Turning to Solar Power Solutions in Latin America
By admin March 4, 2019

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Harnessing the power of solar energy in Latin America is becoming a competition. Luckily there is unlimited shine to go around. First there was the Atacama solar plant in Chile, then the Coahuila solar plant in Mexico was installed, and now the Cauchari solar plant in Argentina was named as the largest solar plant in Latin America.


In 2014, construction of the solar plant began in the Atacama Desert covering 280 hectares. Chile was heavily dependent on imports from neighboring countries for energy that came at high prices. Investment in renewables has grown at a steady rate, where Chile is ranked in the top 10 of renewable energy markets in the world. Solar energy production costs half the price of the coal-fired power station. Eugenio Tironi, a sociologist, referred to the energy transformation as a silent revolution of Michelle Bachelet’s government that she will be remembered for later.


Mexico’s ongoing efforts to produce 35 percent of the nations’ energy through renewable sources within five years surely includes solar installations. Enel, the Italian green energy company, is expected to complete a solar installation the size of 2,200 football fields, by late 2019. Under the Nieto administration, Mexico set the goal to reduce black carbon emissions by 51 percent by 2030. Andrés Manuel López Obrador, the new president of Mexico, is looking to overhaul the energy industry, as he is scaling back prospects of privatization.


Northern Argentina, 4,000 meters above sea level, is the home of the Cauchari solar plant. Chinese technology and finance are behind the project to install 1.2 million solar panels and provide the grid with 300 megawatts of power with the goal of expanding production to 500 megawatts. The provincial energy company JEMSE owns and manages the plant, but it is was heavily financed (85% of funding) by the Export-Import Bank of China (China Exim). Community members were trained and offered job opportunities to work at the site. The government has also agreed to provide indigenous communities who own land where Cauchari is located with two percent of annual profits.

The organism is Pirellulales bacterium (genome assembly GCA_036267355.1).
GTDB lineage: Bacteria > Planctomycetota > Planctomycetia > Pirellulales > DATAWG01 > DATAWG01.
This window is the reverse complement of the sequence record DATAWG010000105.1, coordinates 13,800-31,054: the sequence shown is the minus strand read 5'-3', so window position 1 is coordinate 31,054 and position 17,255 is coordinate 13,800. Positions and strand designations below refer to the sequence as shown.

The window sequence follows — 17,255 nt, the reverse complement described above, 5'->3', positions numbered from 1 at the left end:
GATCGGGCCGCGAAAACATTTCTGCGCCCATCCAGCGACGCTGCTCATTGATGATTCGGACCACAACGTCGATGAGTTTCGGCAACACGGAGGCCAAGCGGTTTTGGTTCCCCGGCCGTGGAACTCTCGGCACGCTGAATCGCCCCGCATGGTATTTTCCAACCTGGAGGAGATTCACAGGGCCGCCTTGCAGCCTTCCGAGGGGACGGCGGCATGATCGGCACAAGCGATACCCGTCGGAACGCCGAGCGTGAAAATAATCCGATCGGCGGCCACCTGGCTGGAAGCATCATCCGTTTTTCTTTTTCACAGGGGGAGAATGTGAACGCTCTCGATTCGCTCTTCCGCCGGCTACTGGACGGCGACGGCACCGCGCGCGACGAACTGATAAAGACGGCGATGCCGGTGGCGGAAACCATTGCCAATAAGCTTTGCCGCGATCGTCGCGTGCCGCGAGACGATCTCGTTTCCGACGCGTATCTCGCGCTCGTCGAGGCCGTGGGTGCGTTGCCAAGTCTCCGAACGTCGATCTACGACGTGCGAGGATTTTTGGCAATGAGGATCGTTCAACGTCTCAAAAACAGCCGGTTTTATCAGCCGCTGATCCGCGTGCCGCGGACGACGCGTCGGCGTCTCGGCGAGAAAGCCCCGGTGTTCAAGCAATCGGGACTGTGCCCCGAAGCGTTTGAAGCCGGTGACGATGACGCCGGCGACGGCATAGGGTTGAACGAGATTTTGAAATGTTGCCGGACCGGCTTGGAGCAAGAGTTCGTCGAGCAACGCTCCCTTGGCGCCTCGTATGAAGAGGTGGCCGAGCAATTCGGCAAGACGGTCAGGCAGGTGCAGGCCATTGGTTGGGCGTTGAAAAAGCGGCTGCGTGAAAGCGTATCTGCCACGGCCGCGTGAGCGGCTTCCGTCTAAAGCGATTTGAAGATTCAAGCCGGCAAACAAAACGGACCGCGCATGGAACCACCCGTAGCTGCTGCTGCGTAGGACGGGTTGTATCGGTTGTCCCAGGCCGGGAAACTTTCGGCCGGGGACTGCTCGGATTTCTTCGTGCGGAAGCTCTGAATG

At the moment, renewables only account for about four percent of the entire energy matrix but the goal is for 20 percent by 2025. China is playing a prominent role in infrastructure and energy investment. Former head of Argentina’s Renewable Energies Chamber (CADER), Carlos Saint James, said half of the winning wind energy projects and three-quarters of the solar projects were linked to Chinese capital and technology. Former President Cristina Fernandez de Kirchner signed treaties with China to enjoy a “strategic integral alliance.” This cooperation and China’s ability to win projects through the RenovAr energy auction, caused concerns among national industry associations.

The shift toward alternative clean renewable energy is always a win. Whether or not China is a heavy investor in global energy markets, country policies should encourage and incentivize national companies to go green.


For more information:

Latin America’s largest solar panel installation is in Mexico, but what is the future for renewable energy?

In Jujuy, China is building Latin America’s Largest solar plant: Cauchari

Chile learns to harvest its formidable solar power opportunities


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